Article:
More and more, we put ourselves in the strange position of using technology to get away from technology. When we travel, smartphones connect us with places to find quiet and solitude, sometimes from within quiet cars on trains; when we shop, we browse computer screens for hand-sewn fashions and crafts. When we watch TV, high-def screens show us the natural world in never-seen-before detail, taking us to places we will never visit, including, recently, thermal volcanoes on the bottom of the ocean, where undreamed of species exist, looking uncannily like the papier-mâché creatures in Meliès' "A Trip to the Moon." The world is in our face, but untouchable.
As digital imagery takes over the movies, filmmakers and audiences seek to reconnect to an analog, hands-on world, one in which machines are understandable and fixable. We want to see and feel how they work. High tech renders all the strings, smoke, and mirrors invisible; low tech exposes them, and by so doing presents magic as made by hand. We desire a less perfect world than the digitized one blockbuster movies have shown us, one where the scratches and seams are added as an aftereffect.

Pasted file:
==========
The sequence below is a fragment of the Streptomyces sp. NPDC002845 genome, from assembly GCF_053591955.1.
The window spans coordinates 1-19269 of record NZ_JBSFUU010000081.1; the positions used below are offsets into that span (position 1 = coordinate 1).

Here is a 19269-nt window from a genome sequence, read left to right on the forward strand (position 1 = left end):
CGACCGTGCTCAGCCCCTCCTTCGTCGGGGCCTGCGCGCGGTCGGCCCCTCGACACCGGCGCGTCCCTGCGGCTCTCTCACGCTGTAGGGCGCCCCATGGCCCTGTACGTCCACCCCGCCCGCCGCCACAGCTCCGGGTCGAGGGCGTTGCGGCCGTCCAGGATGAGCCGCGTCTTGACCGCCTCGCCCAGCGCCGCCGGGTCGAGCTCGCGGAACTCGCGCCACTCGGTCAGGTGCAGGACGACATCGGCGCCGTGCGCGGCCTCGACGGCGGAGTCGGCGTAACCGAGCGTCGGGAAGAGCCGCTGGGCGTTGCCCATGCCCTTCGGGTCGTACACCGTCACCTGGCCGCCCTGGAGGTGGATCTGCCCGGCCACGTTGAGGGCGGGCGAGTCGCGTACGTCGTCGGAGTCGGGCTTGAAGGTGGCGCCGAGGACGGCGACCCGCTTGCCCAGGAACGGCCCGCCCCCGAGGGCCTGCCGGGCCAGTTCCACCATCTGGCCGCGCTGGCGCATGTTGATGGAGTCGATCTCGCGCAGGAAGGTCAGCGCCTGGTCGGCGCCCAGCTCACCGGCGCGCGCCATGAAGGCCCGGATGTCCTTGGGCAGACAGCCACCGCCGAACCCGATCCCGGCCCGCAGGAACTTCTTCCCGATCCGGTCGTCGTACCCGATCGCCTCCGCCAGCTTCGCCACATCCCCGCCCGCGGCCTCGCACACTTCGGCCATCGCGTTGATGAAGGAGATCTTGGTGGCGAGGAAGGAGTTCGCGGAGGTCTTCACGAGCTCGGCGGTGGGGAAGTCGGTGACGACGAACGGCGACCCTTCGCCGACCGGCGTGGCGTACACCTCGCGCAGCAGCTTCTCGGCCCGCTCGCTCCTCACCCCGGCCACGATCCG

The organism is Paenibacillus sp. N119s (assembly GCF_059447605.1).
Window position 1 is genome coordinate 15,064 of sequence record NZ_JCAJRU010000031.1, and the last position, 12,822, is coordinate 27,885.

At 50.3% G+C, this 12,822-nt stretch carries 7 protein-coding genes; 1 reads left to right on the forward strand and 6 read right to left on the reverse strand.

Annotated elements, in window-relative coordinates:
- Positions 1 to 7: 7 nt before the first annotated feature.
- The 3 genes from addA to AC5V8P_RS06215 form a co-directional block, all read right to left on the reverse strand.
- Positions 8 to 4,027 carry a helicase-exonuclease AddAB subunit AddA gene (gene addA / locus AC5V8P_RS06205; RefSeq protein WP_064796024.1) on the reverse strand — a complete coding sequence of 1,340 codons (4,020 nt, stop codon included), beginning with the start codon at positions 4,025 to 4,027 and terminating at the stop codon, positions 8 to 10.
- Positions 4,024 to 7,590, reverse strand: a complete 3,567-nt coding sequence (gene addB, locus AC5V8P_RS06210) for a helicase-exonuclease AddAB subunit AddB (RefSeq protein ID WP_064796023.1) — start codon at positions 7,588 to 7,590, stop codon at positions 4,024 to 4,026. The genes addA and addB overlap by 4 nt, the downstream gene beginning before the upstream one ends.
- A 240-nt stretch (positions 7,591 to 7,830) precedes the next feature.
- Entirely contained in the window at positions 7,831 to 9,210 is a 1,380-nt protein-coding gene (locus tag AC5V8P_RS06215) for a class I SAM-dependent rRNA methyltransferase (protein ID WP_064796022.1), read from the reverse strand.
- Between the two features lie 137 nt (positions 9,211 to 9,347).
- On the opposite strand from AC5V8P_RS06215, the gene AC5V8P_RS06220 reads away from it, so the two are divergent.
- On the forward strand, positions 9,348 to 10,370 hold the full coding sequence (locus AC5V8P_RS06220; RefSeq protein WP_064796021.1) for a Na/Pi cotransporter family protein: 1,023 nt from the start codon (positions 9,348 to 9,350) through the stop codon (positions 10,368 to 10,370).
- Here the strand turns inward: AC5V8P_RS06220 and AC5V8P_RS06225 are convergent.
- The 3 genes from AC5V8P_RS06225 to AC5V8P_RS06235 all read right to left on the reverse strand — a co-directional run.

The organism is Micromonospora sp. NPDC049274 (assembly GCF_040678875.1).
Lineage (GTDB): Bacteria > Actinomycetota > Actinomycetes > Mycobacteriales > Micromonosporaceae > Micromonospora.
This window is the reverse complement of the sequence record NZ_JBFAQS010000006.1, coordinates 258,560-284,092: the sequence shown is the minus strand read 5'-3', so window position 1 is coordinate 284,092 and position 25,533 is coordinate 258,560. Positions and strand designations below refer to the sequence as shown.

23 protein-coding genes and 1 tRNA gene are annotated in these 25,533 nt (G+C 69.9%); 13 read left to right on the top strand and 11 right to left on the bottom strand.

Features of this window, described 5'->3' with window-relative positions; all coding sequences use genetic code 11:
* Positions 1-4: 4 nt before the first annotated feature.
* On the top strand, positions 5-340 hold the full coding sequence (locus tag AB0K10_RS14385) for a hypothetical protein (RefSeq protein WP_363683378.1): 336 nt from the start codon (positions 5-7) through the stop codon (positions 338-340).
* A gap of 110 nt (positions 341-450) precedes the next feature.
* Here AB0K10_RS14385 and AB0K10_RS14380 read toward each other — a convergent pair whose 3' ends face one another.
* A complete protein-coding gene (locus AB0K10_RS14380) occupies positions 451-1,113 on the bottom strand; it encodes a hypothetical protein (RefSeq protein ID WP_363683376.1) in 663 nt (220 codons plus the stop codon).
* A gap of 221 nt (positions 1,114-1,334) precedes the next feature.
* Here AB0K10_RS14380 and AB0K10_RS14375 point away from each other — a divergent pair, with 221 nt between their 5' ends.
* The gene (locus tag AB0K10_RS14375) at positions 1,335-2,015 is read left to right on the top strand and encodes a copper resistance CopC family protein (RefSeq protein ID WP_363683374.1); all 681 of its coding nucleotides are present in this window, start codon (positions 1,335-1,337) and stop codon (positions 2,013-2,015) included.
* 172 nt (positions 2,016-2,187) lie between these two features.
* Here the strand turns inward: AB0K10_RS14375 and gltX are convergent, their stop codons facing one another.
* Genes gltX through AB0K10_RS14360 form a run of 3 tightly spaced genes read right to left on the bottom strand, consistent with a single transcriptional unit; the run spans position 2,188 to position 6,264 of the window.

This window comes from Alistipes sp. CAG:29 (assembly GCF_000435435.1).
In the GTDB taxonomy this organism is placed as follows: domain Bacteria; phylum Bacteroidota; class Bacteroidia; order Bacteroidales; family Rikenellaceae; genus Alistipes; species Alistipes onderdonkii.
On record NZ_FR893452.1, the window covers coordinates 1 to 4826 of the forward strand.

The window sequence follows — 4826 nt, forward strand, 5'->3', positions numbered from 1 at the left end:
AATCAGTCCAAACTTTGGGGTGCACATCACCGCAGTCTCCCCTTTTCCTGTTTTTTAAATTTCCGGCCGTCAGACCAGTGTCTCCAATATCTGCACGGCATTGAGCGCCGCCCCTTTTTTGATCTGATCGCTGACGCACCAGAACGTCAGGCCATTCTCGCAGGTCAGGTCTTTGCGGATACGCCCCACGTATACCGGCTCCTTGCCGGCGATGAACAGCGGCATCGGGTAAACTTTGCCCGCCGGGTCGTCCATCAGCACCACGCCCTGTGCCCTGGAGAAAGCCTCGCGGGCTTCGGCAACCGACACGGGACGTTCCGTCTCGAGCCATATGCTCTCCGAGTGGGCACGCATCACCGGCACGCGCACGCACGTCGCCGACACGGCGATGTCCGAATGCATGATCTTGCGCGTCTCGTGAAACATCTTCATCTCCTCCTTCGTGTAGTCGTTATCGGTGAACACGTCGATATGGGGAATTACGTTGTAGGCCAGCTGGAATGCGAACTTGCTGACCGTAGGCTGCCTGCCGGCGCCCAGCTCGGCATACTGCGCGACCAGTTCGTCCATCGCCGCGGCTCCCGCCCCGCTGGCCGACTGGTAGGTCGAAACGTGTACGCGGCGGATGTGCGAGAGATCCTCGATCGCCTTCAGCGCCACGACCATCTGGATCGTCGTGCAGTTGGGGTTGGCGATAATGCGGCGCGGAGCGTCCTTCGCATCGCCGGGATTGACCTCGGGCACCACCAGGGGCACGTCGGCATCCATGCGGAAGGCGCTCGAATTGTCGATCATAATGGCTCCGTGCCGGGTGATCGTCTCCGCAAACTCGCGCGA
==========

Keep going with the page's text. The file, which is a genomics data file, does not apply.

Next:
"The Artist" and "Hugo" are both films of clocks, where time is running out or winding down or an alarm is about to go off. Two other impressive and unpredictably popular clock-centric films made in the past year also deal in the exhumation of the past: Woody Allen's "Midnight in Paris" (which got four Oscar nominations), in which Owen Wilson's Woody-stand-in goes back in time every night to live in the Paris of the 1920s; and Christian Marclay's monumental "The Clock," an art-gallery film that was itself a timepiece, a 24-hour-long compilation of shots from other movies that shows the hands of clocks through every minute of the day.